The good news is that some previously sidelined issues in global health are receiving greater attention today. Air pollution being one example. Recent data shows the life expectancy gains that could be achieved in cities around the world if they can reduce their air pollution to WHO recommended levels.

It is possible that one of the biggest single gains in life expectancy in the world could occur if India can get its cities’ pollution levels to WHO recommended standards. For example, residents in the national capital region of India around Delhi could live 12 years longer on average if they had cleaner air. In fact, the top 78 cities in the world with the most to gain in terms of longer life expectancy by achieving better air quality are all in India.

Potential increase in life expectancy if breathing clean air (years)

Source: Batra, A. 2023. "Mapped: Life Expectancy Gains from Breathing Cleaner Air", Visual Capitalist, 24 December,, accessed 4/1/2024.

Of course, progress on the global pandemic treaty will be critical to future health system resilience and pandemic preparedness, in a classic example of the need for more 'us' and less 'them' thinking. Learning the lessons from the COVID-19 pandemic, particularly the importance of international cooperation, is critical. The final text of the treaty or accord is scheduled to be discussed at this year's World Health Assembly in May in Geneva, but there are doubts over whether this deadline will be met.

A record year for democracy?

Against the backdrop of these and other issues, this year will probably set a record for global democracy. 2024 will be a unique year for democracy worldwide. This year around 2 billion people, half of the world’s adult population in at least 40 countries, will be going to the ballot box in national elections to vote for their governments. However, as experts have suggested, in a year when democracy should be celebrated as reaching a new milestone, there is instead talk of ‘democracy recessions’. These are a result of a rise in authoritarianism and illiberalism around the world, weakening institutional protections in a number of major democracies, and growing disillusionment among young people about democracy and the reasons for having elections in the first place.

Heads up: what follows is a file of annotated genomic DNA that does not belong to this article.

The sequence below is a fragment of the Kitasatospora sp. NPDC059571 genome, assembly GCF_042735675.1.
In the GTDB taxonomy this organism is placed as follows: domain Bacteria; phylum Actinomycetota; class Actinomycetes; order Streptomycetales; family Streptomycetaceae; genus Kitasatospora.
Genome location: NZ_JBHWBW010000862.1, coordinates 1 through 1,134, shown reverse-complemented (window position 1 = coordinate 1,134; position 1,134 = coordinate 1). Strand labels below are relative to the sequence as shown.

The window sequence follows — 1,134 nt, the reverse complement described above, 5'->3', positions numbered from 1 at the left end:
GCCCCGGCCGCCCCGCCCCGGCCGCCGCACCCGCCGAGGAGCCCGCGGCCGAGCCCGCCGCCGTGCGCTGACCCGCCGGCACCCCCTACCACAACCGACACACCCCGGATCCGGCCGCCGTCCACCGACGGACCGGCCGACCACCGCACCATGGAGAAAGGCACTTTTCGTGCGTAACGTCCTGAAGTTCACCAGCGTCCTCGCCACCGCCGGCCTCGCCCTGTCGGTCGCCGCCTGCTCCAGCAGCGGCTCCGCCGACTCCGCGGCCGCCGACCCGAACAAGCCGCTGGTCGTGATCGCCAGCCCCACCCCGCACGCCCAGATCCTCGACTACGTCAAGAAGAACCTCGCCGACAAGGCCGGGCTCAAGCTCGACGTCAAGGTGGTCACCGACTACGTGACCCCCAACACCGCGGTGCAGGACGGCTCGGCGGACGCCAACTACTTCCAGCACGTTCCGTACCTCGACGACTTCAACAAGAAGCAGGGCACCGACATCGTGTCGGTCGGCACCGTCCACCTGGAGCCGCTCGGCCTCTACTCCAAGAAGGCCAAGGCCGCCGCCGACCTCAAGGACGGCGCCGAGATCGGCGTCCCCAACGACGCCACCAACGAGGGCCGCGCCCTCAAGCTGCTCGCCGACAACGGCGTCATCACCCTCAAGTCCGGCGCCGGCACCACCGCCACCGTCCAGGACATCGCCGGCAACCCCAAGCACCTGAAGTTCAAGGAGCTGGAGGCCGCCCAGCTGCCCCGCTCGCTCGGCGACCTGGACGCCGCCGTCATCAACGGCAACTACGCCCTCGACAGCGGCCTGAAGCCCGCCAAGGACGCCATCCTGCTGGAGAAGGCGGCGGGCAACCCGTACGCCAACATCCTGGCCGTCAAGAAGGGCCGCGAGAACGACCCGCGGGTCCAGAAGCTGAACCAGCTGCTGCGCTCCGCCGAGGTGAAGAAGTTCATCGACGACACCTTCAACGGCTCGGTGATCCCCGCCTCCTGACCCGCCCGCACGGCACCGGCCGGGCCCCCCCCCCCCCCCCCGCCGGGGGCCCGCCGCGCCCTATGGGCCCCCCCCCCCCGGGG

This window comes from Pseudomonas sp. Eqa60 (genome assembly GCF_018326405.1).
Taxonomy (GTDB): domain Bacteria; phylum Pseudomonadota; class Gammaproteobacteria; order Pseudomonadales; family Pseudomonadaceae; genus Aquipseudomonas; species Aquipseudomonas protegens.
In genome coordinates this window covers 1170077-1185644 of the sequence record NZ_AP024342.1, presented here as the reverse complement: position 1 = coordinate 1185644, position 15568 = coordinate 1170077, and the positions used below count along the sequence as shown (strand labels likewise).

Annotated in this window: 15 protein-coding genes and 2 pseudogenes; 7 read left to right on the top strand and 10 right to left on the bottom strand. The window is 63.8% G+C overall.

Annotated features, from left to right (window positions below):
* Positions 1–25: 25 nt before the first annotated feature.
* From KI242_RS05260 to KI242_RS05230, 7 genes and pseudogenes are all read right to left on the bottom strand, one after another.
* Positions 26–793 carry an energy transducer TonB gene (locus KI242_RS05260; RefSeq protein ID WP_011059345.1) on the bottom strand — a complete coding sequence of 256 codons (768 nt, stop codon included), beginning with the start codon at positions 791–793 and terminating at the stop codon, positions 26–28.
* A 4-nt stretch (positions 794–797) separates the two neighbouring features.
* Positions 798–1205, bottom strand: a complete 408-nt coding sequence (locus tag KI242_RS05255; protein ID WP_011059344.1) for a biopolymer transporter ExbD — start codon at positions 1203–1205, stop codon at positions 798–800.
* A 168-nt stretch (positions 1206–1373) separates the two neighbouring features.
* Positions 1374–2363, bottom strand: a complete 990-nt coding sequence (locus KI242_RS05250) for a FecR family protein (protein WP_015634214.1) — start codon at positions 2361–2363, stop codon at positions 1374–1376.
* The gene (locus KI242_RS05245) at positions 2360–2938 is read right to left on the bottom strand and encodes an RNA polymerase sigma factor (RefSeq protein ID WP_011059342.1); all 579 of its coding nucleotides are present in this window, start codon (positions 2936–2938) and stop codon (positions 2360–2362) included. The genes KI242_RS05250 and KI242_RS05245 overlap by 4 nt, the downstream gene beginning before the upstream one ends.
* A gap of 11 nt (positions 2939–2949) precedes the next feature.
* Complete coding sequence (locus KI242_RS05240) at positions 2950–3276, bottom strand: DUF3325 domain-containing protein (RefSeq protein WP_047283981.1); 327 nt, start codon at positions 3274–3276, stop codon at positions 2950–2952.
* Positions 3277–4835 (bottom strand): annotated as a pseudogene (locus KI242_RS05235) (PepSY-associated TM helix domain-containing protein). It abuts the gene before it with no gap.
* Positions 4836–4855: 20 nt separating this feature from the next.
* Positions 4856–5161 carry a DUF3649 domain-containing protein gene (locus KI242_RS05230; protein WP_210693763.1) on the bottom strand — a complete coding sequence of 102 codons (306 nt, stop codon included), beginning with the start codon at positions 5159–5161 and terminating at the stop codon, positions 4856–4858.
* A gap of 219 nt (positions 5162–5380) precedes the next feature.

And it’s not just the number of countries having national elections that is significant this year, but also some of the individual countries that are having them. The list of places that are likely to have their national presidential and/ or parliamentary /congressional elections this year include:

There’s more than a few crucial and controversial places holding elections this year. It could be that by the end of 2024, the world’s entire geopolitical map could be changed.

A range of issues are going to be at play during these elections, including globalisation vs nationalist tendencies (or ‘drawbridge up’ vs ‘drawbridge down’ perspectives), misinformation and fake news, social media, real wars, culture wars as distraction tools, and even the very future of democracy itself.

In a year where probably more people will have the opportunity to vote in national governmental elections than at any other time in human history, Flying Tiger Mel McMullen’s comments about all people around the world wanting to live their lives and raise their families peacefully may be particularly relevant.

In other developments, 2024 started with the news that a 13-year-old teenager from Oklahoma in the United States is probably the first human being in history to beat the computer video game Tetris, claiming to have reached level 157 and causing the game to crash.

There’s hope for the world yet.

Wishing you all a safe, happy and fantastic 2024 through the power of the global community.